This rich dynastic study examines the political histories of Iran's last two monarchical dynasties, the Qajars and the Pahlavis. Tracing the rise and fall of both dynasties, Mehran Kamrava addresses essential questions about how and why they rose to power; what domestic and international forces impacted them; how they ruled; and how they met their end. Exploring over two hundred years of political history, Kamrava's comprehensive yet concise account places developments within relevant frameworks in an accessible manner. With detailed examinations of Iran's history, politics, and economics, he interrogates the complexities of dynastic rule in Iran and considers its enduring legacy. Developing innovative interpretations and utilizing original primary sources, this book illuminates the impact of the monarchy's rule and ultimate collapse on Iranian history, as well as Iran's subsequent politics and revolution.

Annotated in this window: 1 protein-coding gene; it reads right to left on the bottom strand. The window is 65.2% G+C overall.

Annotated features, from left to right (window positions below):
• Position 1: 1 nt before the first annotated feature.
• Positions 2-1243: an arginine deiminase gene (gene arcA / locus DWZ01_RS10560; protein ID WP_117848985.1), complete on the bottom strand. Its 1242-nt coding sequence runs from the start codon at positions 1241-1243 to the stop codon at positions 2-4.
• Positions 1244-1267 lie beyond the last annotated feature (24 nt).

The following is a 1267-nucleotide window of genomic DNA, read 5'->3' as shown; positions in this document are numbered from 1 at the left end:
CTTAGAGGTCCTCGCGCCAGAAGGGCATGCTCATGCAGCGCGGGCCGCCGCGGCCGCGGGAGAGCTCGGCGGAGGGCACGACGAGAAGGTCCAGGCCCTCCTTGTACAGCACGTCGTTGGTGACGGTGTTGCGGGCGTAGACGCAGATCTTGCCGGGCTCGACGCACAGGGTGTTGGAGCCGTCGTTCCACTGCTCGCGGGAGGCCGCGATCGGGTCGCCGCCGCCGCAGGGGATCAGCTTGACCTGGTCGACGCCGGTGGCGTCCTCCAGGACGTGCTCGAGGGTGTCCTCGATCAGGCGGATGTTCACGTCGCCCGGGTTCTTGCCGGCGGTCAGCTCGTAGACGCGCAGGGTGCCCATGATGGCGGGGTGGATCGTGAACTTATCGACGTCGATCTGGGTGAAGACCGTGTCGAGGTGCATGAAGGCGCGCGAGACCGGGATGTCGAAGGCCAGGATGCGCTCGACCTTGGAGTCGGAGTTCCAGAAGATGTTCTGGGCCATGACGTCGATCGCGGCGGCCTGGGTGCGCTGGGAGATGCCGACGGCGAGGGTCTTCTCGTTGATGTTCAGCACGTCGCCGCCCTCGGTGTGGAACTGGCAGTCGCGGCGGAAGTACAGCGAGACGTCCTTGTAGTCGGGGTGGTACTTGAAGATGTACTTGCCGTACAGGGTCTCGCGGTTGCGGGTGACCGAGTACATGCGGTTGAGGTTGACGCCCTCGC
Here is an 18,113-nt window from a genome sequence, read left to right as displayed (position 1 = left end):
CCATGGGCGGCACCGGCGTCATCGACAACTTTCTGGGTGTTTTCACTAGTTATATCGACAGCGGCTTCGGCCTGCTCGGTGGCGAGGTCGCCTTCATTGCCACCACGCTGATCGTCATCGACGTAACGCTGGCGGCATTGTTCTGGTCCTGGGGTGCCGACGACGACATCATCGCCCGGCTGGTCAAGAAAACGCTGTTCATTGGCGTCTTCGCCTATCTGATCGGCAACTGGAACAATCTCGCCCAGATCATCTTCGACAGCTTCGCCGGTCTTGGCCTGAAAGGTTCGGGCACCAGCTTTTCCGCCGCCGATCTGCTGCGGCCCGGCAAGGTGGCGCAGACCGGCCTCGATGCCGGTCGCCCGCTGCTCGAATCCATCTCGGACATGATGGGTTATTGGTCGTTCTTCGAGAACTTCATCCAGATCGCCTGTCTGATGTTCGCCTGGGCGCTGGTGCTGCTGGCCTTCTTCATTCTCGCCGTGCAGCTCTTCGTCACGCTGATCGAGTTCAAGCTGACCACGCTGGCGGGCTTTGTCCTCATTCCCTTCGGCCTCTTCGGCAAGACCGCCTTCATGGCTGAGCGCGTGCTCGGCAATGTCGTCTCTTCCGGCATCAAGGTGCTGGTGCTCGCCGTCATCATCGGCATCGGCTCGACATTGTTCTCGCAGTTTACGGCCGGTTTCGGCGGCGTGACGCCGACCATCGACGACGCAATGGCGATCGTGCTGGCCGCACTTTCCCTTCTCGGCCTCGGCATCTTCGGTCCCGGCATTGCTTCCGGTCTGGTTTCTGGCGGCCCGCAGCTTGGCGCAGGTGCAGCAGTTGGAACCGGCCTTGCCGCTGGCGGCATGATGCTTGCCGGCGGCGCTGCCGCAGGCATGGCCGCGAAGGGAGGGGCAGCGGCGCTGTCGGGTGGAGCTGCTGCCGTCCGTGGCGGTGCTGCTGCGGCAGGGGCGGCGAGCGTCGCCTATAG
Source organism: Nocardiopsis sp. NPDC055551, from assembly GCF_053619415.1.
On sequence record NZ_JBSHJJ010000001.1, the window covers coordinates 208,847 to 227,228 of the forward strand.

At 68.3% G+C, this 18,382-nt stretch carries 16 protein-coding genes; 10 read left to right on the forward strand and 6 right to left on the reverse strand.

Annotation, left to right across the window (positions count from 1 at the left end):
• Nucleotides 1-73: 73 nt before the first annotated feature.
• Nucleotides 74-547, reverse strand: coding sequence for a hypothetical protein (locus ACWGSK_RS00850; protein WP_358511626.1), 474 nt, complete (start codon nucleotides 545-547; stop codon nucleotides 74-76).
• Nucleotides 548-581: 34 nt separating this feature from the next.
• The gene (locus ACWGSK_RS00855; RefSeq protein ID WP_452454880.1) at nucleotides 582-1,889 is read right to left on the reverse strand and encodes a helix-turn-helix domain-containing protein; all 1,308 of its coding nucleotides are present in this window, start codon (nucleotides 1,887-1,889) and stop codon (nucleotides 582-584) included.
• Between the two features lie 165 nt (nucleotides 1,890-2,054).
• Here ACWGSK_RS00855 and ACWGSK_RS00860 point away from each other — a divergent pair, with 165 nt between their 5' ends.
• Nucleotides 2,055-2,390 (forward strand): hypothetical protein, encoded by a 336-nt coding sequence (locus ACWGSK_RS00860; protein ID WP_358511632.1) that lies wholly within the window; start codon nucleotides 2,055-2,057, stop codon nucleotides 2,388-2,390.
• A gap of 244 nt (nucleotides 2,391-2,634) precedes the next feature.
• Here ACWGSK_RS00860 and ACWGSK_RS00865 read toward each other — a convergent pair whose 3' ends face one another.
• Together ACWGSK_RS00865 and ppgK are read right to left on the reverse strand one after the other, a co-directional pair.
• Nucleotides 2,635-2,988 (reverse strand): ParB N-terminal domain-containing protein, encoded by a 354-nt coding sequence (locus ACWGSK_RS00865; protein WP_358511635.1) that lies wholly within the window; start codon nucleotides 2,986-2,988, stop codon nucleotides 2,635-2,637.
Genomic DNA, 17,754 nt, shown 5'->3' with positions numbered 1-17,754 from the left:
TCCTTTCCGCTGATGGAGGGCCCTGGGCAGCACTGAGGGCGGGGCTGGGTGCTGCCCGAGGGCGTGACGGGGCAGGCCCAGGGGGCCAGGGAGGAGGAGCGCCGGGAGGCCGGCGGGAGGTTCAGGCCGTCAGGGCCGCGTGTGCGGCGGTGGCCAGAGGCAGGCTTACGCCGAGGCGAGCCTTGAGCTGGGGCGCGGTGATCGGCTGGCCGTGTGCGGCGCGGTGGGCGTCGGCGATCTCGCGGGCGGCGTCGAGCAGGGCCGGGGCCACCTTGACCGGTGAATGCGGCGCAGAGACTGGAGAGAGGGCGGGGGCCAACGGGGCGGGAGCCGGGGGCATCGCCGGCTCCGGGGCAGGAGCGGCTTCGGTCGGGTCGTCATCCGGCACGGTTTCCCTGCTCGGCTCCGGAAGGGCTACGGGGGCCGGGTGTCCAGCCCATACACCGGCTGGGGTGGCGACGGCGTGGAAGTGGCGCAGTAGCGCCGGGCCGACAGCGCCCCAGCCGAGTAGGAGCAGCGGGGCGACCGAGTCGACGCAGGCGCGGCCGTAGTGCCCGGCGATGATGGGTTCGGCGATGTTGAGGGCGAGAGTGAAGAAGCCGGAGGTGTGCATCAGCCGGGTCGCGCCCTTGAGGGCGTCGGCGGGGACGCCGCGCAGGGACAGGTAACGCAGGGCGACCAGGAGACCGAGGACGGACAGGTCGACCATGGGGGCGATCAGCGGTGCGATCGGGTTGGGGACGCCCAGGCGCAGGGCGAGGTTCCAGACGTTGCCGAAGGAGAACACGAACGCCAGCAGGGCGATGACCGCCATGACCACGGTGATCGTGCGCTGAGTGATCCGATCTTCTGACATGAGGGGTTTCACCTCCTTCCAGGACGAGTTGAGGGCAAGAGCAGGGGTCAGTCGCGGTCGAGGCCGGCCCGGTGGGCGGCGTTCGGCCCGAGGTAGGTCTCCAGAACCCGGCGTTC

The introduction sets out the chronological and geographical frame as well as the main issues in the study of the ancient Greek economy. It is targeted at a readership with no prior knowledge of the ancient economy and emphasises the importance of understanding economic structures, economic change, and the causes for change. As research on the ancient economy is dependent on theoretical assumptions about the nature and causation of economic change, a special section of the Companion is devoted to the discussion of the most important theoretical approaches to the ancient Greek economy. Other sections treat key themes of the ancient Greek economy, such as taxation, money, markets and labour regimes, as well as network approaches that are currently at the centre of research on ancient economies. A chronologically narrow but geographically wide perspective is taken on the Greek economy, including the Hellenistic economies in Egypt and the Near East but excluding Greek economies in the western Mediterranean and those in the eastern Mediterranean that continued to be dominated by Greek language and culture and therefore still might be termed Greek under the Roman Empire.